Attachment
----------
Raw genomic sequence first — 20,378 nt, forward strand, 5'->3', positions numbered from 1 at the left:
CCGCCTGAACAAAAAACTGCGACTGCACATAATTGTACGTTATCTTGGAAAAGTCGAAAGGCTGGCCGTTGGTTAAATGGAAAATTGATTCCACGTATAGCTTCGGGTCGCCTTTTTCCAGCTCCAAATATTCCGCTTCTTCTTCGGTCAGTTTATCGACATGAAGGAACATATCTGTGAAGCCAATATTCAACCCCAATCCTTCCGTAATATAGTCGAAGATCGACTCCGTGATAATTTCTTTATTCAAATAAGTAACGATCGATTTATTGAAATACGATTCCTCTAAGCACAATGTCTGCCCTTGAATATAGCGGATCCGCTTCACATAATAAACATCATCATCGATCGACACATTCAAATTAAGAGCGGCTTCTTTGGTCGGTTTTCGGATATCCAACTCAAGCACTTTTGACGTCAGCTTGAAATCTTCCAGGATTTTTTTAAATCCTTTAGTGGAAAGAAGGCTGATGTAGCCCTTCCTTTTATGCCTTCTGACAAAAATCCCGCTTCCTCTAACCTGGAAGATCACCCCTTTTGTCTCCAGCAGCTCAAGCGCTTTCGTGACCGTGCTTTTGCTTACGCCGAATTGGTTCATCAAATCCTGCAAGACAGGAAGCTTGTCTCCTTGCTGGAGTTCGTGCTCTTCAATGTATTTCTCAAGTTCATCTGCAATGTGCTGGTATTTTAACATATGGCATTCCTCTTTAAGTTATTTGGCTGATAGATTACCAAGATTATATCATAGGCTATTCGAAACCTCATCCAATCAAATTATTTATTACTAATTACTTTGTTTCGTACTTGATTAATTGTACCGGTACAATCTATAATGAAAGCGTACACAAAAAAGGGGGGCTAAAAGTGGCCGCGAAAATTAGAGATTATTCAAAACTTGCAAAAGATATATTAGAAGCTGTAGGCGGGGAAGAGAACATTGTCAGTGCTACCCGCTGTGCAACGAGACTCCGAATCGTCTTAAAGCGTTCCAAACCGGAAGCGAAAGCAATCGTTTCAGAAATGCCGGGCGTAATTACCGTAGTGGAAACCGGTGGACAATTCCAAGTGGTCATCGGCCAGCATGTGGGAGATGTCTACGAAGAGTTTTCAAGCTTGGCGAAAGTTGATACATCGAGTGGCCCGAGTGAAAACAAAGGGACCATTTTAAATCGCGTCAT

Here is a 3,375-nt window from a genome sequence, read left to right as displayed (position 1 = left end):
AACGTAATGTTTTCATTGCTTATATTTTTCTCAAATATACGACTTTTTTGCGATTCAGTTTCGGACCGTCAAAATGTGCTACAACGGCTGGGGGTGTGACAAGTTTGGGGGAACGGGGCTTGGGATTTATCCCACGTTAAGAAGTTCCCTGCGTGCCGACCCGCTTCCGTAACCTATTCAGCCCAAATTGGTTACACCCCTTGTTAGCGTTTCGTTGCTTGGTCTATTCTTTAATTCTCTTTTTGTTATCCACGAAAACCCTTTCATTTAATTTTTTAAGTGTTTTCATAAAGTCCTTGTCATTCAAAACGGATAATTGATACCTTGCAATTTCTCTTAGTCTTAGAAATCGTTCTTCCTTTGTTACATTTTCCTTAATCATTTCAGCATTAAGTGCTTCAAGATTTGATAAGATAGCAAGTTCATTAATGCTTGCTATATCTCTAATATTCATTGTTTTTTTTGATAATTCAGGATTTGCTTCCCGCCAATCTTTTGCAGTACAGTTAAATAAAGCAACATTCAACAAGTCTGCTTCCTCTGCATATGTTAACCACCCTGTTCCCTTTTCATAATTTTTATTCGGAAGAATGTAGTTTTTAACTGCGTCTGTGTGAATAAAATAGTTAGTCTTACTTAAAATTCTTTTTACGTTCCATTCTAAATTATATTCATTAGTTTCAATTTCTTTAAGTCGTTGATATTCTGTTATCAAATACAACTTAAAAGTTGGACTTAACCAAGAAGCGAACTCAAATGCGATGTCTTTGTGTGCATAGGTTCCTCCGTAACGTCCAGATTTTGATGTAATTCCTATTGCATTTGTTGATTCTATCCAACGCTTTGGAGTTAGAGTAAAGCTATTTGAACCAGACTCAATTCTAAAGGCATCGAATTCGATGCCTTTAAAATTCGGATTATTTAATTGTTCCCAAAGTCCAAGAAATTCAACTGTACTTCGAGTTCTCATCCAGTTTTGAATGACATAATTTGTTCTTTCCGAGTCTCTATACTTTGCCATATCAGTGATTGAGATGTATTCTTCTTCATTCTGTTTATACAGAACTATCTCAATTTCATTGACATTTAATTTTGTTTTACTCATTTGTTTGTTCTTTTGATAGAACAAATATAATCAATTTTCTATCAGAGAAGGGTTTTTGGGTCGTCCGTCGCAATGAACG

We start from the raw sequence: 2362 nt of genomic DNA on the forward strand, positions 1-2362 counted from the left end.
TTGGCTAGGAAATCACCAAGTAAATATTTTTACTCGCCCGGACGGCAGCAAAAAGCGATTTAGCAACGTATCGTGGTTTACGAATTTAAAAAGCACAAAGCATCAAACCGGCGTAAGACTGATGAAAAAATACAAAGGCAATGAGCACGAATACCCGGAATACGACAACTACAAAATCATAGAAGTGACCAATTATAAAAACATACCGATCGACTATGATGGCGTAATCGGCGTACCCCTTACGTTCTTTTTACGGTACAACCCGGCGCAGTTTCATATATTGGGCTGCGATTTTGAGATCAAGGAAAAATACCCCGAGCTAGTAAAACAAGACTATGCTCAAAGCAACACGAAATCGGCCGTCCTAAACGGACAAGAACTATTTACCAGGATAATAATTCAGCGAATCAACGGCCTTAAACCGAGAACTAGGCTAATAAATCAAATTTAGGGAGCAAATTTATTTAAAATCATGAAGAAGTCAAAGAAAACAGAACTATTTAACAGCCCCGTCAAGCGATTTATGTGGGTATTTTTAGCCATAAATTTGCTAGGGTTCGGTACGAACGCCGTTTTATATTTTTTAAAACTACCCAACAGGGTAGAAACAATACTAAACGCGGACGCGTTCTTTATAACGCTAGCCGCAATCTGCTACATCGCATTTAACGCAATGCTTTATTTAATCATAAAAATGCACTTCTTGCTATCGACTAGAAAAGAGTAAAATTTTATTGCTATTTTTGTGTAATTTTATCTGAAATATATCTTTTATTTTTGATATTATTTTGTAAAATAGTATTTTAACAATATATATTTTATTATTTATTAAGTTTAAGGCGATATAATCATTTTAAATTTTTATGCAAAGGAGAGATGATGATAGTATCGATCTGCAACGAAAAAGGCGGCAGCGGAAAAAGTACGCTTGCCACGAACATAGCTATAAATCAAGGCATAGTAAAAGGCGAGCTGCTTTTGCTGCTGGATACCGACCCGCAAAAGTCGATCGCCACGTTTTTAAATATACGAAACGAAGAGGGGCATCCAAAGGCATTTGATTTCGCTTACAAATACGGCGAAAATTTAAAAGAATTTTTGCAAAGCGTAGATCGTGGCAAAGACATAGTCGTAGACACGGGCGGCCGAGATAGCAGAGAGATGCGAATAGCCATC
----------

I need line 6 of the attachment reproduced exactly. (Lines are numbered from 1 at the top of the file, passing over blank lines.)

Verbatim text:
TTGGCTAGGAAATCACCAAGTAAATATTTTTACTCGCCCGGACGGCAGCAAAAAGCGATTTAGCAACGTATCGTGGTTTACGAATTTAAAAAGCACAAAGCATCAAACCGGCGTAAGACTGATGAAAAAATACAAAGGCAATGAGCACGAATACCCGGAATACGACAACTACAAAATCATAGAAGTGACCAATTATAAAAACATACCGATCGACTATGATGGCGTAATCGGCGTACCCCTTACGTTCTTTTTACGGTACAACCCGGCGCAGTTTCATATATTGGGCTGCGATTTTGAGATCAAGGAAAAATACCCCGAGCTAGTAAAACAAGACTATGCTCAAAGCAACACGAAATCGGCCGTCCTAAACGGACAAGAACTATTTACCAGGATAATAATTCAGCGAATCAACGGCCTTAAACCGAGAACTAGGCTAATAAATCAAATTTAGGGAGCAAATTTATTTAAAATCATGAAGAAGTCAAAGAAAACAGAACTATTTAACAGCCCCGTCAAGCGATTTATGTGGGTATTTTTAGCCATAAATTTGCTAGGGTTCGGTACGAACGCCGTTTTATATTTTTTAAAACTACCCAACAGGGTAGAAACAATACTAAACGCGGACGCGTTCTTTATAACGCTAGCCGCAATCTGCTACATCGCATTTAACGCAATGCTTTATTTAATCATAAAAATGCACTTCTTGCTATCGACTAGAAAAGAGTAAAATTTTATTGCTATTTTTGTGTAATTTTATCTGAAATATATCTTTTATTTTTGATATTATTTTGTAAAATAGTATTTTAACAATATATATTTTATTATTTATTAAGTTTAAGGCGATATAATCATTTTAAATTTTTATGCAAAGGAGAGATGATGATAGTATCGATCTGCAACGAAAAAGGCGGCAGCGGAAAAAGTACGCTTGCCACGAACATAGCTATAAATCAAGGCATAGTAAAAGGCGAGCTGCTTTTGCTGCTGGATACCGACCCGCAAAAGTCGATCGCCACGTTTTTAAATATACGAAACGAAGAGGGGCATCCAAAGGCATTTGATTTCGCTTACAAATACGGCGAAAATTTAAAAGAATTTTTGCAAAGCGTAGATCGTGGCAAAGACATAGTCGTAGACACGGGCGGCCGAGATAGCAGAGAGATGCGAATAGCCATC